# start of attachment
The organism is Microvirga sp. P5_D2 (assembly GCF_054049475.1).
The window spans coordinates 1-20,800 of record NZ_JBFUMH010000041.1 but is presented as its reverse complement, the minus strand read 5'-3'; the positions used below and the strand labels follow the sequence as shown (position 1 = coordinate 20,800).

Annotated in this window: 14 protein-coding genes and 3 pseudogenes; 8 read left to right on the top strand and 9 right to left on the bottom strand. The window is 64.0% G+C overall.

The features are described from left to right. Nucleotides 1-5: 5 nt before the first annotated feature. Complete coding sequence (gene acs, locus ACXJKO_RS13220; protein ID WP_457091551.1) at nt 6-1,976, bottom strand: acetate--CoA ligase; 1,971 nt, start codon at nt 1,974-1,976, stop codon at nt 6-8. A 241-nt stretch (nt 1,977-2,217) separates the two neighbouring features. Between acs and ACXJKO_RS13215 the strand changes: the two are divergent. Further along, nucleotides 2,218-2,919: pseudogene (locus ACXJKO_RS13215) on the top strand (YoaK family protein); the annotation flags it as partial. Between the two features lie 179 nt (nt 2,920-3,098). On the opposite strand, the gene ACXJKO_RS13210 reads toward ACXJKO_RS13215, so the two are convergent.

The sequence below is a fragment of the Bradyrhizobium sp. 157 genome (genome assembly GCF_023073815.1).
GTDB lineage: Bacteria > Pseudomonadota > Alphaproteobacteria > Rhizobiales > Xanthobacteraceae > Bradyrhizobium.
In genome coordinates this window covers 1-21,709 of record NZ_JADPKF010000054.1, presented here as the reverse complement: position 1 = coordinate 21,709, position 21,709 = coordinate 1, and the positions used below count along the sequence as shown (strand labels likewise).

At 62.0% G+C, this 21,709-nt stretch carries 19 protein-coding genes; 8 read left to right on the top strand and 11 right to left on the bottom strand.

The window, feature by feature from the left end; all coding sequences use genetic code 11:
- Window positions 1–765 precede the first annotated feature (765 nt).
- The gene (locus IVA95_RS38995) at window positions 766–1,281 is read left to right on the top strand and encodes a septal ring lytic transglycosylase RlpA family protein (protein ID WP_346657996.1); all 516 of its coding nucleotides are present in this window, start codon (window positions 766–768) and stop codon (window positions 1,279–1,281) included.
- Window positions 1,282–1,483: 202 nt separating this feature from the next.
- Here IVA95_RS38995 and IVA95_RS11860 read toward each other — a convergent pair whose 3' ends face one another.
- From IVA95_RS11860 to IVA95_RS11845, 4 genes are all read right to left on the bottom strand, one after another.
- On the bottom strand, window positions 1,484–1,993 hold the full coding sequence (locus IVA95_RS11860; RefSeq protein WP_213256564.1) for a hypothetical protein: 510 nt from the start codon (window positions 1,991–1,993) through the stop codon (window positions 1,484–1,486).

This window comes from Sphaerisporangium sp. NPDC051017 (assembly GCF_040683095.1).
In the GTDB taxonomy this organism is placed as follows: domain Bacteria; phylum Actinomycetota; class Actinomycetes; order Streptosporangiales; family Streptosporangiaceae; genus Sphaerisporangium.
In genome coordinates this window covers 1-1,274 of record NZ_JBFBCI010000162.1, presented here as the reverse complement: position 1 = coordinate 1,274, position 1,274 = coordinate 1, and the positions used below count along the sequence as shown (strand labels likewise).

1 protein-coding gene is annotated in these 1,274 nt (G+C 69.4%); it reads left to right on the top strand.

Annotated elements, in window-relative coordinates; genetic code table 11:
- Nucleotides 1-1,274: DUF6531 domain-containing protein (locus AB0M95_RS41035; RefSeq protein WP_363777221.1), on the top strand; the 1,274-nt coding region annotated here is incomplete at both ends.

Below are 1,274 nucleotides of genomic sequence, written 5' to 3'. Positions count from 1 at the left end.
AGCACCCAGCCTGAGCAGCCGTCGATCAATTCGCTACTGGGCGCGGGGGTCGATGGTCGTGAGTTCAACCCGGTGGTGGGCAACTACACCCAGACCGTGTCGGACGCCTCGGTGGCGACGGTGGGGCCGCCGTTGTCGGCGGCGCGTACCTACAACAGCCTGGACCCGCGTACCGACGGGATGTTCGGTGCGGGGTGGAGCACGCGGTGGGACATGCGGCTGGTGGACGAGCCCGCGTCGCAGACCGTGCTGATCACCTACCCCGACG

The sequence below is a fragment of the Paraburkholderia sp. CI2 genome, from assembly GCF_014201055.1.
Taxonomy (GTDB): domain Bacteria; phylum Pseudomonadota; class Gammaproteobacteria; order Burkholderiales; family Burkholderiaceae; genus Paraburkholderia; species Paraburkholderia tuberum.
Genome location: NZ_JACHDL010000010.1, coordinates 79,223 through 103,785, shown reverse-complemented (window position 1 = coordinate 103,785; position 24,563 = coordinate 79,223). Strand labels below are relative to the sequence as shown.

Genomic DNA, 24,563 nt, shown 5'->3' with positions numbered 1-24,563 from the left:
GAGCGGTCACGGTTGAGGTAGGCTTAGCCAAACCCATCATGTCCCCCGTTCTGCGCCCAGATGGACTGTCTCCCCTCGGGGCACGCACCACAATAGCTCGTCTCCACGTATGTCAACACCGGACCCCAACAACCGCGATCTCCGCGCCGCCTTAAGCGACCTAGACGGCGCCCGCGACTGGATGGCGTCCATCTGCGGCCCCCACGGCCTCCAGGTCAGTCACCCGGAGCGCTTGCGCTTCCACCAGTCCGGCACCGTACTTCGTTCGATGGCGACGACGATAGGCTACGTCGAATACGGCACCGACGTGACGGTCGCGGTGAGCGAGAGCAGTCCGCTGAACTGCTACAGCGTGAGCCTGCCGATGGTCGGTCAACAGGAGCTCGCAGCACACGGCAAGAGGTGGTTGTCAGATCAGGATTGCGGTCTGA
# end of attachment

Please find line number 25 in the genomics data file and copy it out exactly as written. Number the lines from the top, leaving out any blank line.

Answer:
Taxonomy (GTDB): domain Bacteria; phylum Pseudomonadota; class Gammaproteobacteria; order Burkholderiales; family Burkholderiaceae; genus Paraburkholderia; species Paraburkholderia tuberum.